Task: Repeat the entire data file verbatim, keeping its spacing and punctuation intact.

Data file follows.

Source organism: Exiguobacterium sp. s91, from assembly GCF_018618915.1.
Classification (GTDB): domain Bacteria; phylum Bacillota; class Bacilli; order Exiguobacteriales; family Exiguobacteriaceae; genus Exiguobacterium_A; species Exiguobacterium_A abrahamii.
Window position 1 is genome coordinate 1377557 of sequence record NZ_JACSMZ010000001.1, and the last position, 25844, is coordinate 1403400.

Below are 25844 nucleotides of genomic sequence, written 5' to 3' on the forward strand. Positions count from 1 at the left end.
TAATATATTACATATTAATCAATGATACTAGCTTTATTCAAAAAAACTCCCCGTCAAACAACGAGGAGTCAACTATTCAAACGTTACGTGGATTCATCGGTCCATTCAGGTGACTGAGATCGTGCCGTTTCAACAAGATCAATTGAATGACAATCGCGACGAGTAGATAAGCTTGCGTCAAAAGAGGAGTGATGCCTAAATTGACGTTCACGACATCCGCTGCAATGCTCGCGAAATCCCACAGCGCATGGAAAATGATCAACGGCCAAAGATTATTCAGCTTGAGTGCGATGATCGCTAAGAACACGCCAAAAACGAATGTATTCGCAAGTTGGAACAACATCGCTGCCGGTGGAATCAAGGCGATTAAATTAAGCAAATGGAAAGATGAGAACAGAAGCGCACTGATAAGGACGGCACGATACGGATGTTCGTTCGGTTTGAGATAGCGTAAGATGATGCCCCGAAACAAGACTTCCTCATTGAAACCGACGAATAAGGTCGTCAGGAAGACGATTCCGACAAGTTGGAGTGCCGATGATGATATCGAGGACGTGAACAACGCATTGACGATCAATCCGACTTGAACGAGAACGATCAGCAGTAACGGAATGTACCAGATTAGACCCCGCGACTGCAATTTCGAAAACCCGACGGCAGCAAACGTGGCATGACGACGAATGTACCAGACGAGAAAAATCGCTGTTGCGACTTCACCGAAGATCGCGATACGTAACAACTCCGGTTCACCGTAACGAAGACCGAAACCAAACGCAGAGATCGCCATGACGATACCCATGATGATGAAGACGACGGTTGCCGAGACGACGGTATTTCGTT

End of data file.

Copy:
Source organism: Exiguobacterium sp. s91, from assembly GCF_018618915.1.
Classification (GTDB): domain Bacteria; phylum Bacillota; class Bacilli; order Exiguobacteriales; family Exiguobacteriaceae; genus Exiguobacterium_A; species Exiguobacterium_A abrahamii.
Window position 1 is genome coordinate 1377557 of sequence record NZ_JACSMZ010000001.1, and the last position, 25844, is coordinate 1403400.

Below are 25844 nucleotides of genomic sequence, written 5' to 3' on the forward strand. Positions count from 1 at the left end.
TAATATATTACATATTAATCAATGATACTAGCTTTATTCAAAAAAACTCCCCGTCAAACAACGAGGAGTCAACTATTCAAACGTTACGTGGATTCATCGGTCCATTCAGGTGACTGAGATCGTGCCGTTTCAACAAGATCAATTGAATGACAATCGCGACGAGTAGATAAGCTTGCGTCAAAAGAGGAGTGATGCCTAAATTGACGTTCACGACATCCGCTGCAATGCTCGCGAAATCCCACAGCGCATGGAAAATGATCAACGGCCAAAGATTATTCAGCTTGAGTGCGATGATCGCTAAGAACACGCCAAAAACGAATGTATTCGCAAGTTGGAACAACATCGCTGCCGGTGGAATCAAGGCGATTAAATTAAGCAAATGGAAAGATGAGAACAGAAGCGCACTGATAAGGACGGCACGATACGGATGTTCGTTCGGTTTGAGATAGCGTAAGATGATGCCCCGAAACAAGACTTCCTCATTGAAACCGACGAATAAGGTCGTCAGGAAGACGATTCCGACAAGTTGGAGTGCCGATGATGATATCGAGGACGTGAACAACGCATTGACGATCAATCCGACTTGAACGAGAACGATCAGCAGTAACGGAATGTACCAGATTAGACCCCGCGACTGCAATTTCGAAAACCCGACGGCAGCAAACGTGGCATGACGACGAATGTACCAGACGAGAAAAATCGCTGTTGCGACTTCACCGAAGATCGCGATACGTAACAACTCCGGTTCACCGTAACGAAGACCGAAACCAAACGCAGAGATCGCCATGACGATACCCATGATGATGAAGACGACGGTTGCCGAGACGACGGTATTTCGTT